Nowadays, we’ve lost track of a lot of traditional practices as society evolves. This isn’t necessarily bad, but one thing that often goes by the wayside is the good, old-fashioned family dinner. Not so long ago we all sat down together at night over meatloaf or fried chicken to share our days. This was one of the situations where we made necessity a virtue, and many of us miss the familiarity of it.
Why does this matter to the child psychologist? For a simple, if not obvious, reason: because the evening meal is a primary venue for young children to practice their language skills. That may not seem like such a big deal, until you realize that, first of all, it gives the child multiple people to talk to. We know from research that children in warm familial environments where one-on-one conversations with parents and others are common tend to do better in school. They also do better later in life.
Second, language is important to almost all aspects of social development. We use language to shape the way we think. The vocabulary, syntax, grammar, and other aspects of language go a long way toward establishing who we are and what we accept. For example, some words once commonly used are avoided today, because most of us no longer accept the attitudes that they reflect. Terms we now think of as racial insults, for example, were once intended simply as descriptors. As recently as 1939, Agatha Christie published a book with the “N-word” in the title. Now careers can be destroyed through allegations of its public use.
But common dinner conversation does more than just teach children what’s acceptable as it shapes their attitudes. Let’s look at a few other ways it contributes to childhood development.
Telling stories and anecdotes at the dinner table helps children in several ways. It helps them understand narration, and how to tell a story it in a meaningful manner. Explanation lets them expand their understanding of the world. These are teaching experiences, even (or perhaps especially) when the child is the one doing the teaching. New topics of conversation also benefit the child in an educational sense, whether the topics involve nutrition or how Dad landed a new advertising account today.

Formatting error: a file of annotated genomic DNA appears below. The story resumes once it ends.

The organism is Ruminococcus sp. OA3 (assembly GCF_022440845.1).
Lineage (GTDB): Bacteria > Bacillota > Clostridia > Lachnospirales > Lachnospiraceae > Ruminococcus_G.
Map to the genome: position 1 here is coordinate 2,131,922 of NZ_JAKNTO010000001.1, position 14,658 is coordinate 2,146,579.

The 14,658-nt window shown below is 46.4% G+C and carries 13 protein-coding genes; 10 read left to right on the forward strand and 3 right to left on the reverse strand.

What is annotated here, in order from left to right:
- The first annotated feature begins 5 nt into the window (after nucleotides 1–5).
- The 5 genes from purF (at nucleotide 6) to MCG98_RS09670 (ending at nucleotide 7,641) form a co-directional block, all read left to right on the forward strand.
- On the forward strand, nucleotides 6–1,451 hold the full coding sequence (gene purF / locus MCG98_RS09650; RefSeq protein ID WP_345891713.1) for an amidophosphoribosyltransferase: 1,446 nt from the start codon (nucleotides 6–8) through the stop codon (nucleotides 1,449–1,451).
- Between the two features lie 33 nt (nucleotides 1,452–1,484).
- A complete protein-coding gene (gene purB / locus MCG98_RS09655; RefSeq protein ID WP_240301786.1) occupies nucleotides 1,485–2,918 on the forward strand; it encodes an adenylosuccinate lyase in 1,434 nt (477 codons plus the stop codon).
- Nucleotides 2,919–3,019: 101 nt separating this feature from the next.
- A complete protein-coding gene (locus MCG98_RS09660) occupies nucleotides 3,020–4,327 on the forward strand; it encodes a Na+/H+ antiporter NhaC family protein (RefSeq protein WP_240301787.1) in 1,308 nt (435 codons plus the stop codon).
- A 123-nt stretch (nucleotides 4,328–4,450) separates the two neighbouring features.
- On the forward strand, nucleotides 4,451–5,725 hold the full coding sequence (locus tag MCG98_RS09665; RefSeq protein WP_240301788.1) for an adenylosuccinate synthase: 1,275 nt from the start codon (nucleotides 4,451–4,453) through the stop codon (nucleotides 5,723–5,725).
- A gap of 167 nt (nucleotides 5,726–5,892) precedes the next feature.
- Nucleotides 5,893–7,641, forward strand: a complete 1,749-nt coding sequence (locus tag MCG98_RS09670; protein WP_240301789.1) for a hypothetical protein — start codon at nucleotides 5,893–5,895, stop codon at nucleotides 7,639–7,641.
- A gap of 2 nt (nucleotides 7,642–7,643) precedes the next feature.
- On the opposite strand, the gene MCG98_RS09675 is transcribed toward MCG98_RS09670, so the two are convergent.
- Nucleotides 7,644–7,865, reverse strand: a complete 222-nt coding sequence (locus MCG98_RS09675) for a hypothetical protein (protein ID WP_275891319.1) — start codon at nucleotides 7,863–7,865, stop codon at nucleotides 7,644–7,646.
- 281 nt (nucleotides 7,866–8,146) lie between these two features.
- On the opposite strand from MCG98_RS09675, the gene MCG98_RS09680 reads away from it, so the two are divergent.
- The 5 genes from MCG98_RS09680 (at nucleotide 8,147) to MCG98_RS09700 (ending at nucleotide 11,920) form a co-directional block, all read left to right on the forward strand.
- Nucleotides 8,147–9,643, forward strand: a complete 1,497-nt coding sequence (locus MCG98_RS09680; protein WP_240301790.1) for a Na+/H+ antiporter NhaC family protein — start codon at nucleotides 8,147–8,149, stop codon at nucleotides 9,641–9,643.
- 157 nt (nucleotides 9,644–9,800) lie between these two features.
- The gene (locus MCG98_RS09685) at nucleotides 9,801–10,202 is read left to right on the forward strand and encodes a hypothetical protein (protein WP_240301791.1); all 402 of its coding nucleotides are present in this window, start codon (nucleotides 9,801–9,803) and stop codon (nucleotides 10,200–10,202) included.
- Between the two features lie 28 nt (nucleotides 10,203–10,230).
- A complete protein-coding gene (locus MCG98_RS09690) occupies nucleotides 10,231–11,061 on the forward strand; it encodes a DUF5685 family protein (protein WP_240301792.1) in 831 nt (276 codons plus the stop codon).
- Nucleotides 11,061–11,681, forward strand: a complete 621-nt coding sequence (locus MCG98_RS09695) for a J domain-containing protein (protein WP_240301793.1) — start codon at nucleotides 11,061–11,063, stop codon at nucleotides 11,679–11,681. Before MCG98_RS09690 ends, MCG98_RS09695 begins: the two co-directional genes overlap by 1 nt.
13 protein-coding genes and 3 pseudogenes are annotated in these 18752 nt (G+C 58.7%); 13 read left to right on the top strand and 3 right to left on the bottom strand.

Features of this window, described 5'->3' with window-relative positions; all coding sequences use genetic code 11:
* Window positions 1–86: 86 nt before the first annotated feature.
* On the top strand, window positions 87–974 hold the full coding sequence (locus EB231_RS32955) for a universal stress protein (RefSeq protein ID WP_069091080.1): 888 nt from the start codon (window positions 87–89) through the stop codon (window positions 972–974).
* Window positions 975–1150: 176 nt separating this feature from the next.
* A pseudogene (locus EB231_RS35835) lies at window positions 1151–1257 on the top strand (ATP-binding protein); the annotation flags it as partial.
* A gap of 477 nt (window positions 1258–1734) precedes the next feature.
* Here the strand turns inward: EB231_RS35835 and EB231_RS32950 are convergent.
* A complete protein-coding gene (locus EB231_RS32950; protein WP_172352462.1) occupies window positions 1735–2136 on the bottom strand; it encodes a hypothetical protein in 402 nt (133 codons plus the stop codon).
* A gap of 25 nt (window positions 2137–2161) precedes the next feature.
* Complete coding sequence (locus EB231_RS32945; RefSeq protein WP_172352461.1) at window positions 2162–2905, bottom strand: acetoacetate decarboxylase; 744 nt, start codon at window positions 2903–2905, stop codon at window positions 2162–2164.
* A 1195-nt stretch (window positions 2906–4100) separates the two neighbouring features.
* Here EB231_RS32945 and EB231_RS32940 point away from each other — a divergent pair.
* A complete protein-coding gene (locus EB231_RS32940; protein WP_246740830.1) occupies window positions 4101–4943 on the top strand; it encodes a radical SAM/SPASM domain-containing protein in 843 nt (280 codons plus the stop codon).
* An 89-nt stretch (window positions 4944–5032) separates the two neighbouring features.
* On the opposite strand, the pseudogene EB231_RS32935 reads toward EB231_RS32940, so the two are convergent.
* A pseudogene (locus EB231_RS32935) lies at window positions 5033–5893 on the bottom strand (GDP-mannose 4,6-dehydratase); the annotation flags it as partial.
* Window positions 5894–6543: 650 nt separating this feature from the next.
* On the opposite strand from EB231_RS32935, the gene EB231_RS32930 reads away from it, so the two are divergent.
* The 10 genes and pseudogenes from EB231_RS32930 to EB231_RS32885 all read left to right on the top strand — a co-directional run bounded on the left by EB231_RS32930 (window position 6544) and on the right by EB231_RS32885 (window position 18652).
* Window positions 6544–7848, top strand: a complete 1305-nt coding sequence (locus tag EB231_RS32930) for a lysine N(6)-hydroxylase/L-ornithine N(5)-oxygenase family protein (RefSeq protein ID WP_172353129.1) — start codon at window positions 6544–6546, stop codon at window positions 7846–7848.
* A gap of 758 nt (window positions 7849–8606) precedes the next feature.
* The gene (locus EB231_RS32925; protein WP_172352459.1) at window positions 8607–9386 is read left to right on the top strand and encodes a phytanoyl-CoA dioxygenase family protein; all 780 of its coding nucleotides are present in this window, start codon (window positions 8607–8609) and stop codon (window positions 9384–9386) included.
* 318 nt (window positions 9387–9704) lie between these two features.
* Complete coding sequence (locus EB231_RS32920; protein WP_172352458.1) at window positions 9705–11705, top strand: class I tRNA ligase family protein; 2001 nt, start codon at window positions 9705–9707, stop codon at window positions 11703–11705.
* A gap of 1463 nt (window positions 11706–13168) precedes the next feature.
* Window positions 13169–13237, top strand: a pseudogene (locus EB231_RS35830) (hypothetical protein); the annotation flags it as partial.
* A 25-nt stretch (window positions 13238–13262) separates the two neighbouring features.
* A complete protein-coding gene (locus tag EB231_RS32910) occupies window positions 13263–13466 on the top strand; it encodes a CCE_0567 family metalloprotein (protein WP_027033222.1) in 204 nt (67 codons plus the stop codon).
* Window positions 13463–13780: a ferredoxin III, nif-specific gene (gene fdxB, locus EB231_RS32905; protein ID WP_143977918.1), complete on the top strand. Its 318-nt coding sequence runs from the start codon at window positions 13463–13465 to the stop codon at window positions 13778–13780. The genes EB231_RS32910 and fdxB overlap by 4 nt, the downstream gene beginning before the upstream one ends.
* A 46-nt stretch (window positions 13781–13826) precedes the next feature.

The child also learns about (and practices) conversational aspects as varied as topic selection, problem solving, theory building, and analytical thinking. Over time, this can help her develop more complex conversational skills. It can also help her develop her qualities of self-awareness and self-esteem further, especially if a serious effort is made to include her in the mealtime conversations.
Limitations and Promise
Mealtime conversations may not offer enough stimulation and challenge for older children, or for younger children who have already developed their conversational skills. After all, topics may focus on nutrition, safety issues, and mealtime assistance as the younger, less sophisticated children develop. However, they can still benefit from the family and social interaction.
And speaking of social interaction, this may be the most important benefit of conversation with young children, at mealtime or any time. Children who talk frequently with multiple partners, especially caregivers, tend to have fewer social problems as they mature. They fit in better and get into trouble less. This is a simple way to help your child learn her social roles and expectations, and it’s especially important with children who have developmental difficulties associated with autism and similar disorders.
So even if you don’t have traditional dinner conversations, do talk frequently with your child—not just to her. Urge her to contribute to the conversation, so that she can broaden her mind, develop a better sense of Theory of Mind (the understanding of the thoughts and intentions of others), and establish a deeper understanding of what’s right and wrong, what’s acceptable and what is not, and how to proceed from there.
Taking it Further
The topic of executive functions is expanded in detail, in my book, Unlocking Social Potential in Autism. In this book, I help you understand what autism is, where it comes from, how to treat it—and why it doesn’t have to mean a lifetime of loneliness for your child.
For those of you who are parents or teachers of children with autism, and who would like hands-on experiential training in how to help your child gain social independence, you might also consider my Social Potential Roadmap. Join the notification list.
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In the next blog, I will be discussing cognitive organization (Planning Behavior). Subscribe to our updates using the form at the bottom of this page to make sure you’ll receive it.